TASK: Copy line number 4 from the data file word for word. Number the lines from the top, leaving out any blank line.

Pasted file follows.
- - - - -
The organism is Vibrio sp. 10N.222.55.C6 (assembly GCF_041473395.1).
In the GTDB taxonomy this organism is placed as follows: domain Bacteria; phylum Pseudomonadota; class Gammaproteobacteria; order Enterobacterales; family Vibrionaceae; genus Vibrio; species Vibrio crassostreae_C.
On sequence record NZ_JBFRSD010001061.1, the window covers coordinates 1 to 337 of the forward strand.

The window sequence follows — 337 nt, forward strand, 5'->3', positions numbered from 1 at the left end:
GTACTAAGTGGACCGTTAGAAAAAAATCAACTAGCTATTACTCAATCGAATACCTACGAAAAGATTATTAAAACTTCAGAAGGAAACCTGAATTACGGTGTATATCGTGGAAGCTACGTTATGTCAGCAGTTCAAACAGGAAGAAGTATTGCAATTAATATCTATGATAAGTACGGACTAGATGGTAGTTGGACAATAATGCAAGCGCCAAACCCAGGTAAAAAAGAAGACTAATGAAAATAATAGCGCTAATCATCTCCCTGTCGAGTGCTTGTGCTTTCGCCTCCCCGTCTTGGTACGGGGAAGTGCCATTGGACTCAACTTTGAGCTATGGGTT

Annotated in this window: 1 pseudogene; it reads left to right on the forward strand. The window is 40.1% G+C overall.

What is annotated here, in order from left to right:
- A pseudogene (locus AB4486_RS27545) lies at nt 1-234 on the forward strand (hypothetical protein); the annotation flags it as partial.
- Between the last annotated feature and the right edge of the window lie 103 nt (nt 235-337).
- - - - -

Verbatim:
The window sequence follows — 337 nt, forward strand, 5'->3', positions numbered from 1 at the left end: